Allied to the recent form of a horse – in fact, implicit within it – is the importance of a recent run. This particular parameter is not peculiar to hunter chases. All horses tend, as a collective, to perform better if they’ve had the benefit of a recent run. With my hunter chase research, I found that those who’d raced in the last seven weeks performed at a higher level – and won more often – than those rested for longer than that.

Tying this all together from a systems perspective is a reflection on the betting market. It’s not especially that the betting ring is abuzz prior to the tapes going up on these amateur rider races. Rather, most hunter chases have a higher proportion of horses that are unlikely to be competitive than say a handicap chase.

Thus, despite sometimes quite large fields for these contests, we can arbitrarily pare the field down to a far more manageable size, by excluding any runner whose odds are greater than 15/2.

But therein lies a conundrum. The betting market, when used as a guide to winner identification, may not present a profitable opportunity. What I mean is this: although the vast majority of hunter chase winners come from the first few horses in the betting, the odds offered on such horses mean that we would still make a loss backing them.

In other words, the percentage of winners is high, but not sufficiently high to compensate for the returns on our cumulative investment.

When looking specifically at hunter chases, however, an interesting pattern emerges. Below is a table showing the performance of horses in odds groups from long odds-on up to 15/2:







< 1/2






1/2 – 20/21




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1/1 – 11/8






6/4 – 15/8






2/1 – 7/2






4/1 – 15/2






If we look at the strike rate percentage (STRIKE%) column, we can clearly see here a reduction in the strike rate as the odds get longer. That’s hardly surprising, because we’d expect a 4/1 chance to win less often than, say, a 4/6 chance.

But now look at the level stakes profit (LSP) and level stakes profit as a percentage of investment (LSP%) columns, and things get significantly more interesting.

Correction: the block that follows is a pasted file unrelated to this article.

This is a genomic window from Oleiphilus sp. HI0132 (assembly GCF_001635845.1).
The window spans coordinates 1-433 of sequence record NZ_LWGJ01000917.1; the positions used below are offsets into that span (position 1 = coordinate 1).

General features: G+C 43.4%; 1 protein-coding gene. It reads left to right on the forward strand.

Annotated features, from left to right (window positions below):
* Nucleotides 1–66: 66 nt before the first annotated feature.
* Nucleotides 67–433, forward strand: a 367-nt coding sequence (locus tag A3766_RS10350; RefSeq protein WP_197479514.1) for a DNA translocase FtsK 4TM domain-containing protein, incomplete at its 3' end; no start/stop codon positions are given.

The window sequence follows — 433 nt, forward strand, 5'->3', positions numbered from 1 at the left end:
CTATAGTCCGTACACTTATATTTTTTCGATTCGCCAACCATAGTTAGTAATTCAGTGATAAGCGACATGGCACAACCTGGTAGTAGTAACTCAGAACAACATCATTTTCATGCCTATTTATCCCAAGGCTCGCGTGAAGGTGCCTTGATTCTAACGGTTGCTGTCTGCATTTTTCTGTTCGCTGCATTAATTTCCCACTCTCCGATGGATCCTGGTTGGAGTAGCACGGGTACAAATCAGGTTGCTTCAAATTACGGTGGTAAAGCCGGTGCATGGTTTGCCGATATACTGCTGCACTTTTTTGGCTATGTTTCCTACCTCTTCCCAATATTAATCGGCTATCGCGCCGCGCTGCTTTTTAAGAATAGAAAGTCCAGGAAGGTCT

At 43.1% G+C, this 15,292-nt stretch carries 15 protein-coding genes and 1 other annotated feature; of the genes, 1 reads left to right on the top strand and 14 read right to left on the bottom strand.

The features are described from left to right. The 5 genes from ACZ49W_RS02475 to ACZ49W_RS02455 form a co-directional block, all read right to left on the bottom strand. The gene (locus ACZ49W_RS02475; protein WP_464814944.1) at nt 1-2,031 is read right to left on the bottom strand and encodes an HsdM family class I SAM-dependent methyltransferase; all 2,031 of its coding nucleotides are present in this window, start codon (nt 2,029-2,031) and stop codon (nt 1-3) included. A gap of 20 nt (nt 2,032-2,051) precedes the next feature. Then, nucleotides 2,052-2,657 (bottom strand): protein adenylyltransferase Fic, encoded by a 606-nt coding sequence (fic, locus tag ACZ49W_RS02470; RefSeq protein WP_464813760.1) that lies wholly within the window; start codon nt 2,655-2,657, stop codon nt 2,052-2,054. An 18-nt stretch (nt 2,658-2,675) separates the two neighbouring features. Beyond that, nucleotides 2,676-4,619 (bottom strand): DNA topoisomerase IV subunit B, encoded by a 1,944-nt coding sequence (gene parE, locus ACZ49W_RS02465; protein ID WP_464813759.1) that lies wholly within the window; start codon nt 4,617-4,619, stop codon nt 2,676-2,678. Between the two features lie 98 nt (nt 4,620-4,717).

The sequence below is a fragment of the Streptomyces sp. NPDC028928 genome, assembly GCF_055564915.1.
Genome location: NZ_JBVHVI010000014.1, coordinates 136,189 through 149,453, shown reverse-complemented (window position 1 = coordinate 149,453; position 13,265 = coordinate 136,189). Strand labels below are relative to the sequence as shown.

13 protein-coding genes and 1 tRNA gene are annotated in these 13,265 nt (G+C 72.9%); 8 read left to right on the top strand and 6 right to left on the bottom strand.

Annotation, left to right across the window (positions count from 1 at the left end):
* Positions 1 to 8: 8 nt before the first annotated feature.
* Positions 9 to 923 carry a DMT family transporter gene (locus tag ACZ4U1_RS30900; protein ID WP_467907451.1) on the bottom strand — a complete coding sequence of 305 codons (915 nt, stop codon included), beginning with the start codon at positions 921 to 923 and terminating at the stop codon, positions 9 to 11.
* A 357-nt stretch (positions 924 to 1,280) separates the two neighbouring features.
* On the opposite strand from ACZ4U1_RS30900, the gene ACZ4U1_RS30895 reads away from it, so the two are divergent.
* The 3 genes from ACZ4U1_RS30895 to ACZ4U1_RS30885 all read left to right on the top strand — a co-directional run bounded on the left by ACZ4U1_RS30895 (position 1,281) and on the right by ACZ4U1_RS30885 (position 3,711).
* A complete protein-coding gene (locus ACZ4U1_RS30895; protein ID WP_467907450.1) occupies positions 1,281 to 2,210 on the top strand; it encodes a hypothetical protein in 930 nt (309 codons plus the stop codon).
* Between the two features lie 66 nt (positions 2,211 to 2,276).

Those horses sent off at odds shorter than 2/1 would have lost us 10.23 points profit over five years. Hardly dramatic, and actually that could probably be turned into a profit using a betting exchange as the percentage loss equates to just 6.47% of stakes.

However, those horses who started between 2/1 and 15/2 managed to return a healthy profit, despite the lower strike rate.

Overall, backing horses under those conditions would have given you 102 winners from 444 bets over the last five seasons, which is a strike rate of 23%. Betting at SP, you’d have seen a 54.07 points profit on those wagers. That’s a 12.18% return on investment at starting prices.

Given that you could expect a return of around 10-15% more on the exchanges for that odds range, the ROI could be as much as 25%, even after paying the commission.

Better yet, the system was profitable in every one of the last five seasons, and the strike rate broadly consistent:





































So, to recap, how do we hunt and chase down a hunter chase winner?

Follow these four rules:

1. Must have run in the last seven weeks

2. Must have finished in the first five last time out

3. Must have had no more than two non-completions (Fell / Unseated rider / Pulled up / Brought down / Refused / Slipped up) in last six starts

4. Must be 2/1 – 15/2 in the betting

Happy Hunting!


p.s. Latest from Betfair Conspiracy is here. Two easy winners yesterday bring us virtually back to parity.

Today, there’s loads of action: Southwell 2.40, 3.40; Taunton 2.50, 3.50; Ludlow 2.30, 5.00; Wolverhampton 7.50